WASHINGTON (AP) — From the helicopters they fly to the base housing where their children sleep at night, U.S troops and their families are directly affected by the prospect of deep cuts in the Pentagon's budget, which surely will shrink over the coming decade as the military closes out two wars, trims its ranks and possibly chops some budget-busting weapons systems.

And the troops' concerns don't end when they take off the uniform: Many retirees are dependent on the military's health insurance. With Defense Secretary Leon Panetta's blunt acknowledgment this week that the Pentagon "has to do its part" to meet the public clamor for deficit reduction, there's much angst among the uniformed services.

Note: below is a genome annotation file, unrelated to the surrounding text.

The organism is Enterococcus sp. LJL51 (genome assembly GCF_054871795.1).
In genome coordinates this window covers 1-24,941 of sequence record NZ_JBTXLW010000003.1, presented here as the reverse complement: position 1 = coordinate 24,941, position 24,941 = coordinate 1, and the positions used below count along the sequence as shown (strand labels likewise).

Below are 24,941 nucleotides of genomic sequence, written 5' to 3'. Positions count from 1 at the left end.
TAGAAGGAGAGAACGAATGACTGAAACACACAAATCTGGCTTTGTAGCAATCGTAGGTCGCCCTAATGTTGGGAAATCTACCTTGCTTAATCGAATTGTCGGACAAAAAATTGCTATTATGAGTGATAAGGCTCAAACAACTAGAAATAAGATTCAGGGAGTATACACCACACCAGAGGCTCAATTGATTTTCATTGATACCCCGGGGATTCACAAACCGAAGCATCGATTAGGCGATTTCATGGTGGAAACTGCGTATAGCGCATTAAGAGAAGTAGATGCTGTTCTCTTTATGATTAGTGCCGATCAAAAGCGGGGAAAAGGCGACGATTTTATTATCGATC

Reflecting the widespread demand for more fiscal responsibility in Washington, the compromise debt deal that President Barack Obama reached with Congress and signed Tuesday will slice $350 billion from projected military spending over the next 10 years. And it leaves open the possibility of up to $500 billion in additional reductions.

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